Spider-Woman/Arachne (616-Julia Carpenter):
This costume appears to be a variation of the Venom costume.  This black and white variation, however, has thigh-high boots and over-the-elbow gloves, which is one of my favorite combinations.  The boots and gloves are also angled slightly in some versions of the costume.  I like the partial mask and flowing hair as well.  Sometimes though the white eyes are drawn just way too big.  There’s another look in which the spider icon is even longer and she’s got almost shoulder pads and spider legs down her legs instead of the boots and gloves look.  I appreciate the effort to update it, and I like both versions.

Spider-Woman (1610-Jessica Drew [gender-swapped clone of 1610-Peter Parker {don’t ask}]):
This costume also appears to be a variation of the Venom costume, only in dark red and white.  There are a couple of versions of her costume.  One has the Venom-style spider icon only with the legs all stuck together and sort of curving to her hips and one has a bulkier spider icon.  In both versions she has big white eyes and white fingertips (no proper gloves or boots).  Also, there’s nothing on her back either, which is a bit of a waste of space.  Still, I like it.

Spider-Woman (616-Martha Franklin):
Her costume looked like a version of Miguel O’Hara’s costume.  The spider icon was angled from the top (like most spider costumes) and the cape was more defined and darker.  She also had little gloves and instead of boots just red-tipped feet.  She also had a red v-stripe that looked like a belt, which helped balance out all the dark blue.  It was a nice costume.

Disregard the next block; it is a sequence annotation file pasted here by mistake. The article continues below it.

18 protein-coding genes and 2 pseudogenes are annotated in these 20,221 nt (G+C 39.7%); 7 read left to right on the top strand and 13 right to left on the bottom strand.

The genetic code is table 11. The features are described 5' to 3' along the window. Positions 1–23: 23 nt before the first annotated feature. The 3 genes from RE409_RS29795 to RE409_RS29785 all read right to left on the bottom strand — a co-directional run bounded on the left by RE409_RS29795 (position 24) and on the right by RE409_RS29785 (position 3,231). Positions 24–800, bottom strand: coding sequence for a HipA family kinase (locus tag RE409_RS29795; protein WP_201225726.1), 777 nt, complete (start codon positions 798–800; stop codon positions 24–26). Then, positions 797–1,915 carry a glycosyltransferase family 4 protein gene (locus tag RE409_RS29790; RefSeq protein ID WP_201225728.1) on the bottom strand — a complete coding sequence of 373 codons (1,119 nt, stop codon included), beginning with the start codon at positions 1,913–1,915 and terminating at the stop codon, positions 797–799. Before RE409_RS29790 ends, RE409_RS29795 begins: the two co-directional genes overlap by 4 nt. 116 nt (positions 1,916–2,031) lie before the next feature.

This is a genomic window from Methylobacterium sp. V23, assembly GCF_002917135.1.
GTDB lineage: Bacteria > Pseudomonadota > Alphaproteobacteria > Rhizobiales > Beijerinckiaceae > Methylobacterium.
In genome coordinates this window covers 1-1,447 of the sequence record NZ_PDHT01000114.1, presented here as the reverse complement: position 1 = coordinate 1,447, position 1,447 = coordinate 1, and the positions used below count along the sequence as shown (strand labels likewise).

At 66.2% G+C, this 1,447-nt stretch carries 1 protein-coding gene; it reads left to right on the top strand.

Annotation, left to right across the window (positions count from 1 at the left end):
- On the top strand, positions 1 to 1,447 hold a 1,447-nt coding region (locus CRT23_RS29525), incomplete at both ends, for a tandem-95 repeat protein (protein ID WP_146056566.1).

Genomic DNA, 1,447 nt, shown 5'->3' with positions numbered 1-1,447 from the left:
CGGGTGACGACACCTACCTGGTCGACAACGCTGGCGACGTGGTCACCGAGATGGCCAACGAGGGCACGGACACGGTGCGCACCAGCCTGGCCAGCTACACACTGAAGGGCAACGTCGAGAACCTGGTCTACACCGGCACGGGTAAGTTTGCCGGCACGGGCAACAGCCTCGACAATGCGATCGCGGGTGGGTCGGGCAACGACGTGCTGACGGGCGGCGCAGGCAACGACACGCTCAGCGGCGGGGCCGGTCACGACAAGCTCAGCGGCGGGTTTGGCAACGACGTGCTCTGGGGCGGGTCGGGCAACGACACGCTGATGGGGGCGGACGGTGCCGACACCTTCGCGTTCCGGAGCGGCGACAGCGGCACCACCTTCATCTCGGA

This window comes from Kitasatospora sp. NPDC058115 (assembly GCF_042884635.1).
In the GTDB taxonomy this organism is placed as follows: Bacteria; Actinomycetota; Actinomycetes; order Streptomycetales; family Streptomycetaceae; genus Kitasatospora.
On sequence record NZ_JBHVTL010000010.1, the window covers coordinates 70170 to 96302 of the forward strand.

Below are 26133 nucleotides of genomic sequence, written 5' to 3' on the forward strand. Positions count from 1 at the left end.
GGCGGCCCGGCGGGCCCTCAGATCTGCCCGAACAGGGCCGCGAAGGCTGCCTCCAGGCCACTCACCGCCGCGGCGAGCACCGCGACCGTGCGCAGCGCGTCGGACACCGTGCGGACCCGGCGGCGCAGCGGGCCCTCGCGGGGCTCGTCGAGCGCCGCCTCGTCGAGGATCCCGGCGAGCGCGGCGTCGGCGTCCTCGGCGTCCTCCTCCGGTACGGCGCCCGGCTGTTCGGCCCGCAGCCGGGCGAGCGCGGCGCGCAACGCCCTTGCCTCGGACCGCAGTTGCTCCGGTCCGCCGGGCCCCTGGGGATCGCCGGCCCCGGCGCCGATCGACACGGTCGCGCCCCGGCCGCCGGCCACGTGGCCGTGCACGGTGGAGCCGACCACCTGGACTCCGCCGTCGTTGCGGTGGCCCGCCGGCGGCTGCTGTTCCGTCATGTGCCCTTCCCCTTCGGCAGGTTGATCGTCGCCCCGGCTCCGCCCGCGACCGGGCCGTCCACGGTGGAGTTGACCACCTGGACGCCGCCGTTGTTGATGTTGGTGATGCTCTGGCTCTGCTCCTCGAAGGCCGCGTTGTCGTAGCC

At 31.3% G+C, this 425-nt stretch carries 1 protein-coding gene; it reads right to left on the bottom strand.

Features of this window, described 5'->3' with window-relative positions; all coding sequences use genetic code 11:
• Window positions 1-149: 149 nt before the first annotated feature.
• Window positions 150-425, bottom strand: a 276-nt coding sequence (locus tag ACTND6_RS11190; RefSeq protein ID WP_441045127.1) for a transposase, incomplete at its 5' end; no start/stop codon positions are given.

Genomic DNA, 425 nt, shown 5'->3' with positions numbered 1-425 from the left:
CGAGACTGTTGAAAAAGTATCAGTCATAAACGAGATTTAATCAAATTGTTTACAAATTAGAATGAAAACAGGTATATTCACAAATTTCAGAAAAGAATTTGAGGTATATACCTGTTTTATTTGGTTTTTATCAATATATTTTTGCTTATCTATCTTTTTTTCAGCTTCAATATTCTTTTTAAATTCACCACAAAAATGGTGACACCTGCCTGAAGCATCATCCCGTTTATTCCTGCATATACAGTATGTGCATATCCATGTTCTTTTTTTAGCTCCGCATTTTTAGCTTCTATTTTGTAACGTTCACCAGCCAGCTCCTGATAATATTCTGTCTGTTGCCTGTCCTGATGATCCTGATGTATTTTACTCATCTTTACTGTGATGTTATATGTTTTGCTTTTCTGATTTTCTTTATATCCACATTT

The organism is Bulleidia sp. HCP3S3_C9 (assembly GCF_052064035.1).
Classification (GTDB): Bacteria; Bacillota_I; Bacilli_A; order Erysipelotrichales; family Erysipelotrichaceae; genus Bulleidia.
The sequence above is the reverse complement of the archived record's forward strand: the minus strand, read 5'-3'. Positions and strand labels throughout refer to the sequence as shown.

Spider-Girl (616-Anya Corazon):
Her first costume, which was basically a t-shirt with a spider and some jeans, wasn’t very good, but then again, it wasn’t really supposed to be.  Her current costume is better, but it looks almost identical to the last one Arachne wore (although I think it’s supposed to).  Can’t go wrong with a variation on a successful costume.

Spider-Girl (982-May Parker [alternate universe Peter Parker and MJ Watson’s daughter {don’t ask}]):
I really like this costume; it’s very similar to the original 616-Peter Parker costume.  However, the red of the front also goes down to the back which provides area for a large black spider icon that crucially does not look like a tick.  She’s also wearing her webshooters on the outside, so that helps break up the dark blue instead of gloves.  Instead of boots, she’s got knee-high red gridded stripes on the outside of her legs.  Overall, this is one of my favorites if not my favorite of all the spider costumes.

It should be pointed out that most of these are variations on a theme.  Some are almost carbon copies (like Julia Carpenter and the second Anya Corazon costumes).  However, all the costumes are distinctive and bold.  Overall, I think the spider-family of costumes do clearly state, “I am a hero!” and most even get the bonus for being obviously spider-themed.


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S. J. Drew is an aspiring writer who finally entered the blogosphere to shamelessly promote that writing (as evidenced by the title of the blog). Whether or not this works remains to be seen, but S. J. hopes you are at least entertained. And if you're actually reading this, that's probably a good sign.